Updated at 5:45 p.m. ET
A majority of the electoral college voted for Donald Trump for president on Monday, marking an anticlimactic end to a turbulent, nearly two-year-long election season, and putting a stop to weeks of Trump’s opponents lobbying and cajoling the electors to prevent the president-elect from being inaugurated next month.
The 538 electors gathered Monday in each of the 50 states and Washington, D.C., to formally vote for president. By roughly 5:30 p.m. ET, more than 270 of them—the number needed to secure the presidency—had voted for Trump. Texas’s slate of electors, two of whom voted for other candidates, put him over the top. Typically, electors meet in their respective state capitals, record their votes, and mail in certificates noting their preferences to certain federal and state officials. Their votes won’t be officially counted until January 6, during a joint session of Congress.
Democrats and other Trump detractors were hoping that in an election cycle marked by unconventionality, some electors would be willing to break conventions, too—namely, by colluding to withhold the presidency from Trump. The Associated Press reported last week that Republican electors had been relentlessly lobbied to not vote for the president-elect. Those efforts didn’t appear to be working ahead of the vote:
Whether they like Trump or not, and some plainly don't, scores of the Republicans chosen to cast votes in the state-capital meetings told AP they feel bound by history, duty, party loyalty, or the law to rubber-stamp their state's results and make him president. Appeals numbering in the tens of thousands—drowning inboxes, ringing cellphones, stuffing home and office mailboxes with actual handwritten letters—have not swayed them.
Republican electors would have been key to withholding the presidency from Trump; if 37 Republicans had voted for another candidate Monday, the election would have gone to the Republican-controlled House of Representatives, where anti-Trumpites hoped members of Congress would pick a more moderate Republican to lead. Some of the pressure on electors had come from within the college itself, including from two Democrats calling themselves the Hamilton Electors, who wanted the body to coalesce around a compromise GOP candidate.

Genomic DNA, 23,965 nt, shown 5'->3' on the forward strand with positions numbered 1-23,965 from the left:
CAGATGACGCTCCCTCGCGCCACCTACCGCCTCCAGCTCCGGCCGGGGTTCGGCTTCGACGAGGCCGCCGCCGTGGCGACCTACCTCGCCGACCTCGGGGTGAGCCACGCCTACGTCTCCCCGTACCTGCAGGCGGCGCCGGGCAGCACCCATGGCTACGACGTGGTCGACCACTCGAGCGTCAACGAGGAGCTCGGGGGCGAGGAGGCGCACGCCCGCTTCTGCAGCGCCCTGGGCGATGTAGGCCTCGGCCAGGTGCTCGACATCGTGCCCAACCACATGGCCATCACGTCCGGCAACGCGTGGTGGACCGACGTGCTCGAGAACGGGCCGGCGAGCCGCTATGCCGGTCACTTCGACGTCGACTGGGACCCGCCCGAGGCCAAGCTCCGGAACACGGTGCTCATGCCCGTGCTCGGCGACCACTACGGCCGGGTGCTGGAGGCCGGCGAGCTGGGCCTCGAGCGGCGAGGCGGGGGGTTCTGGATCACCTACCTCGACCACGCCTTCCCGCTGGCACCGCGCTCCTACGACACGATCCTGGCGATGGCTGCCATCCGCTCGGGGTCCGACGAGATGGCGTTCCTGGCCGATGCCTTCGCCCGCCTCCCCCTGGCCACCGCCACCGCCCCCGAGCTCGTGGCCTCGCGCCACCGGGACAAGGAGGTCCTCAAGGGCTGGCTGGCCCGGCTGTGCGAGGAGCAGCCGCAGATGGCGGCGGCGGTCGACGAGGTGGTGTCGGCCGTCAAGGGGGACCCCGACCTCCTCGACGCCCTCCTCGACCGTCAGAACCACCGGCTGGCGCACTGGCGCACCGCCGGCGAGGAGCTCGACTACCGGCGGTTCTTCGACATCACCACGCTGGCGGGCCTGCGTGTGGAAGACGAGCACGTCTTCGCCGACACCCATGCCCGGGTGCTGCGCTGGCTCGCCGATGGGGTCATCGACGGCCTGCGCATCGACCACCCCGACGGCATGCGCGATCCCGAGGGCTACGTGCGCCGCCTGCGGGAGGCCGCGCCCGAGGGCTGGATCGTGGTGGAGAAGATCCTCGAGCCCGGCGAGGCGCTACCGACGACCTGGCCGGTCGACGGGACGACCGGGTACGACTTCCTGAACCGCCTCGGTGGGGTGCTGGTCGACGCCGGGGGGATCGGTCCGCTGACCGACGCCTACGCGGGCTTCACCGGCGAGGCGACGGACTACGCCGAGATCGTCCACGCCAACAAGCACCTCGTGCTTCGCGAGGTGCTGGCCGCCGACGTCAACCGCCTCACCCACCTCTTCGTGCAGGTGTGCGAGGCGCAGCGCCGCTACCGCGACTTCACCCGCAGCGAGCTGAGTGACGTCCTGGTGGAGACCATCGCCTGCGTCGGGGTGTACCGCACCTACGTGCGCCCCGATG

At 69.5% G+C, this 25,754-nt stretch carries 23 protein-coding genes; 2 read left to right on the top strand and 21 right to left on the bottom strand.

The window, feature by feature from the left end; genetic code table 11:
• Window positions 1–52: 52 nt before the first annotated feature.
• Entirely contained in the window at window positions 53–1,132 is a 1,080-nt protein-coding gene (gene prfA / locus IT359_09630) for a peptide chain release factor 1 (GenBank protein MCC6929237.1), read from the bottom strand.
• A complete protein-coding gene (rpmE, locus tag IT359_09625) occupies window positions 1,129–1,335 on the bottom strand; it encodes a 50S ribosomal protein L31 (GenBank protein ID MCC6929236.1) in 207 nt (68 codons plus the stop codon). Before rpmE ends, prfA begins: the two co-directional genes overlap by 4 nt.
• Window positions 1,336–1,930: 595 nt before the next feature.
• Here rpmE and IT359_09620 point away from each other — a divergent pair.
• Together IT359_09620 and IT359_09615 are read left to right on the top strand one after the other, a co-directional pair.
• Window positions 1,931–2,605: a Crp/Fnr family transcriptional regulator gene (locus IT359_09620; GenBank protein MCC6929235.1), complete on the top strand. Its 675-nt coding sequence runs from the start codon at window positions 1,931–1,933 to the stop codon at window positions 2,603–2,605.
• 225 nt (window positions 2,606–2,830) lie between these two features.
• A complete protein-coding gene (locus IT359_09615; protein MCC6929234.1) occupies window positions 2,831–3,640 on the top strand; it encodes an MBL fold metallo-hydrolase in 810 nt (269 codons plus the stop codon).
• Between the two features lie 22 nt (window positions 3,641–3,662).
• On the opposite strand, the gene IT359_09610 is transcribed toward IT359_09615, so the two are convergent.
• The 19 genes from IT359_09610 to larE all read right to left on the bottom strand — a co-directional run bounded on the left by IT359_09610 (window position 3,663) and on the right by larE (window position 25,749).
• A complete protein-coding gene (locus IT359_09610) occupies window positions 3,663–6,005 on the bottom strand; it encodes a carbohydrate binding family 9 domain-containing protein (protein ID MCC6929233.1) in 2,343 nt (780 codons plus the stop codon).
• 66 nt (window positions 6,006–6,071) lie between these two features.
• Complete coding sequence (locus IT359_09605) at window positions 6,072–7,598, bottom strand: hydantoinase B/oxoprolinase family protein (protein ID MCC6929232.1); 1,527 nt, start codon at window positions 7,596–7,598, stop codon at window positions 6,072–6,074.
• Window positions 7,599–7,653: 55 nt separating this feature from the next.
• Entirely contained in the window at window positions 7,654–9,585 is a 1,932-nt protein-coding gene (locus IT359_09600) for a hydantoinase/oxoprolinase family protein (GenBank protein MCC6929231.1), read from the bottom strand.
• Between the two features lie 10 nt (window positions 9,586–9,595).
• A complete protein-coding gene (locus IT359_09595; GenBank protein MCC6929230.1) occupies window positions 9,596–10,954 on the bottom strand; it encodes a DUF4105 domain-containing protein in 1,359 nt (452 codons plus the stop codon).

Each state has as many electors as it does senators and representatives in Congress; California tops the list with 55. Though not all are bound by state law to vote for whichever candidate won the popular vote in their state, it’s tradition that they do so. Just as two Republican electors in Texas voted against Trump, multiple Democrats withheld their votes from Hillary Clinton. One from Maine—“with no disrespect” to Clinton—voted for Bernie Sanders, before that vote was ruled out of order, and he supported Clinton on the second ballot. Another in Minnesota was replaced after he indicated he wouldn’t support her. And four electors from Washington state backed someone else: One voted for Faith Spotted Eagle, an activist who recently protested the Dakota Access Pipeline, and three voted for former Secretary of State Colin Powell.
Much of the popular frustration over the electoral college this year is rooted in Clinton’s commanding popular-vote lead, which on Monday was over 2.8 million. The dissonance between the popular and electoral vote counts—along with complaints over the outsized influence the college gives less populous states—has renewed efforts to reform or abolish the electoral college entirely. Some federal lawmakers have joined those efforts, and they could further signal their dissatisfaction with the electoral college system when the joint session of Congress meets next month, by formally objecting to specific votes.
November’s election was the second in recent memory in which a Democratic candidate won the popular vote but lost the election to a Republican; the first was 2000, with Al Gore losing to George W. Bush. In the end, Trump’s share of the electoral college vote is expected to be larger than that of Bush, but is expected to rank only 44th out of 54 winning candidates.
We want to hear what you think about this article. Submit a letter to the editor or write to firstname.lastname@example.org.